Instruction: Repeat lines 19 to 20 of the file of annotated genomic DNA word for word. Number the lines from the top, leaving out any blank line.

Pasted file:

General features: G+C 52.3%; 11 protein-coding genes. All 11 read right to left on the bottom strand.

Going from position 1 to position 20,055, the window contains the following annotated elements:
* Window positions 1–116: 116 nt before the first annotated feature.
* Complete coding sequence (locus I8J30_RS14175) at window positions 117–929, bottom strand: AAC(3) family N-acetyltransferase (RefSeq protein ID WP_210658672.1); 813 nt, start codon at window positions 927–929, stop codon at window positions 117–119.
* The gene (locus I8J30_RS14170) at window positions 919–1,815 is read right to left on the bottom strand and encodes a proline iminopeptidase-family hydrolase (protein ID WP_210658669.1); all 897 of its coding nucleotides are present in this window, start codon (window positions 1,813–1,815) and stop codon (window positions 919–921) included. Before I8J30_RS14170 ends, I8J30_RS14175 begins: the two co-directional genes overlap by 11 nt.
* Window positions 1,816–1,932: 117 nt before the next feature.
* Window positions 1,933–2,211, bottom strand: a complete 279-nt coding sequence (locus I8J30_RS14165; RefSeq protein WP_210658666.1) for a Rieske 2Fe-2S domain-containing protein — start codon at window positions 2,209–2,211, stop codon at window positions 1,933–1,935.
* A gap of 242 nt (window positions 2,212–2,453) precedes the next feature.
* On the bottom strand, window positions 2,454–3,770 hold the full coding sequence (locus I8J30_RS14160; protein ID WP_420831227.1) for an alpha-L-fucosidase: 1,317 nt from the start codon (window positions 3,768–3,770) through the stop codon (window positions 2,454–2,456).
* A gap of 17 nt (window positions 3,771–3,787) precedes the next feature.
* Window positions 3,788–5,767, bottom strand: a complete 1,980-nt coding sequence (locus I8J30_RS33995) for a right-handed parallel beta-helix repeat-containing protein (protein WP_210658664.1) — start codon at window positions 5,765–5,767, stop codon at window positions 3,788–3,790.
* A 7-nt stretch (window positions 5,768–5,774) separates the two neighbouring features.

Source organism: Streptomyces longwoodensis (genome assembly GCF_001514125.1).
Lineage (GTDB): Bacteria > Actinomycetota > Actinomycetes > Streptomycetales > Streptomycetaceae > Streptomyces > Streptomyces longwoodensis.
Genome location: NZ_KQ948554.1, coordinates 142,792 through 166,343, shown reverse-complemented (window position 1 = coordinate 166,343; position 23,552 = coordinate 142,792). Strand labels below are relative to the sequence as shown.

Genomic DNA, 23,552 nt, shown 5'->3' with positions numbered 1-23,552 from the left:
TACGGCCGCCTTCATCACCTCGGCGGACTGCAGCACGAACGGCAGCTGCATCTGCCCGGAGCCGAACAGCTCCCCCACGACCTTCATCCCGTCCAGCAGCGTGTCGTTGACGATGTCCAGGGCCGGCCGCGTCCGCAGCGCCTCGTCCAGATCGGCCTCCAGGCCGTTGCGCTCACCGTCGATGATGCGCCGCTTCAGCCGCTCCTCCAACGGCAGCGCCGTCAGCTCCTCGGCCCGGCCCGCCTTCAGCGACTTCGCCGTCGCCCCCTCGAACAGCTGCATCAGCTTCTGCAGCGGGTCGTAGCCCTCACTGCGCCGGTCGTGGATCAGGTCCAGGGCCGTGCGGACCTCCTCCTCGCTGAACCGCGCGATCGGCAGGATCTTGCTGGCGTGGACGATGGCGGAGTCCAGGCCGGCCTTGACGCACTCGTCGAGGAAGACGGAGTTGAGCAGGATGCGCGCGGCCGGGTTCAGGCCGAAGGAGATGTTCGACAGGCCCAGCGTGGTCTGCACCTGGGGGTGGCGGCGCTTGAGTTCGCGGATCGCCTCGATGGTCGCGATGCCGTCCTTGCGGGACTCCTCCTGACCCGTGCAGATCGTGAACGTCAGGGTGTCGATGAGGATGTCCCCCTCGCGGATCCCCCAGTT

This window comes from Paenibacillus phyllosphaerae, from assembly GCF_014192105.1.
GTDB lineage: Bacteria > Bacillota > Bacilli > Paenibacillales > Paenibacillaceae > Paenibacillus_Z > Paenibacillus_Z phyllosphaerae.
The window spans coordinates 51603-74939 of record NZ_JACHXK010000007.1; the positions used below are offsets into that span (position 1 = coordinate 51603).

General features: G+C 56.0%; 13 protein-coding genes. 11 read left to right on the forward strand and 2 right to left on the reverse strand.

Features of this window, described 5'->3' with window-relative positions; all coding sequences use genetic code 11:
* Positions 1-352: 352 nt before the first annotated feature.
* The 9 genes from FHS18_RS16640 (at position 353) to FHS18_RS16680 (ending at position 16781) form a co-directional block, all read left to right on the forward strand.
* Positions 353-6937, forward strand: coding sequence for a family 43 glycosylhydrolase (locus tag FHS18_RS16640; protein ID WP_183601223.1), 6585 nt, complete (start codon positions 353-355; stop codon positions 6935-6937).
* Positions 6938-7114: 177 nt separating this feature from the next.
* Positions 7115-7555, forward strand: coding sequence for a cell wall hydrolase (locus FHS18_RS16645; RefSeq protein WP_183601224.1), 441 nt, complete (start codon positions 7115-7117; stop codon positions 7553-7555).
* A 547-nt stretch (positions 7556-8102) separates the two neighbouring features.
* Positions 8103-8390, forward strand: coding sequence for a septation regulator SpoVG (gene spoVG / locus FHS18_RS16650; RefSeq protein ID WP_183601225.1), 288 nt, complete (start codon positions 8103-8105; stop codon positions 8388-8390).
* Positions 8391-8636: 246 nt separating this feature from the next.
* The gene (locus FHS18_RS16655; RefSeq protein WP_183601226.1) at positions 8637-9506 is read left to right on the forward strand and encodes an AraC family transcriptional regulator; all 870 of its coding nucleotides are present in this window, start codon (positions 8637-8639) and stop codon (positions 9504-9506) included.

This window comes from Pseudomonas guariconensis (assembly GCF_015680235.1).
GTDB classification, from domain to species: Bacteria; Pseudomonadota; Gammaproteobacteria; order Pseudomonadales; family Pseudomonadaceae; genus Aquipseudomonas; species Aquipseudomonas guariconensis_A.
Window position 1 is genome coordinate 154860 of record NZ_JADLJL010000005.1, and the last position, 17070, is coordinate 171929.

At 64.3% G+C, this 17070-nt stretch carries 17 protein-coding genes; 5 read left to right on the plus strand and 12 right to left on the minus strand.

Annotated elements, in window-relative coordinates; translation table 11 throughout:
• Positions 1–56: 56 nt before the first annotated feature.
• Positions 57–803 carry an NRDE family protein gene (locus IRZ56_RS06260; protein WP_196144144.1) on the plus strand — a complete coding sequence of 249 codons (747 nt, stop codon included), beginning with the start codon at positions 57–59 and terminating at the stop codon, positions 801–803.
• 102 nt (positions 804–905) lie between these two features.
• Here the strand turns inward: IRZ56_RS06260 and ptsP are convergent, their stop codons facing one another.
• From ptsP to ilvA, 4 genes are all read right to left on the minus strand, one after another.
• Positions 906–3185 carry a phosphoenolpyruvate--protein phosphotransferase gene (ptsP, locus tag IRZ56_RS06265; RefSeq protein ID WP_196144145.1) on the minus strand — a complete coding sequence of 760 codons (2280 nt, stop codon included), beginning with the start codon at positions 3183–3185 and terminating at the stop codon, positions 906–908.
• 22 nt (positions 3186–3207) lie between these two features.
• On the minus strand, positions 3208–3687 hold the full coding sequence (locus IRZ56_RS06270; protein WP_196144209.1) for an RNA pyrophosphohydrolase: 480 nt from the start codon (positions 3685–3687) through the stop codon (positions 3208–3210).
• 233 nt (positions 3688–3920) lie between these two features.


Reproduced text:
GTDB lineage: Bacteria > Bacillota > Bacilli > Paenibacillales > Paenibacillaceae > Paenibacillus_Z > Paenibacillus_Z phyllosphaerae.
The window spans coordinates 51603-74939 of record NZ_JACHXK010000007.1; the positions used below are offsets into that span (position 1 = coordinate 51603).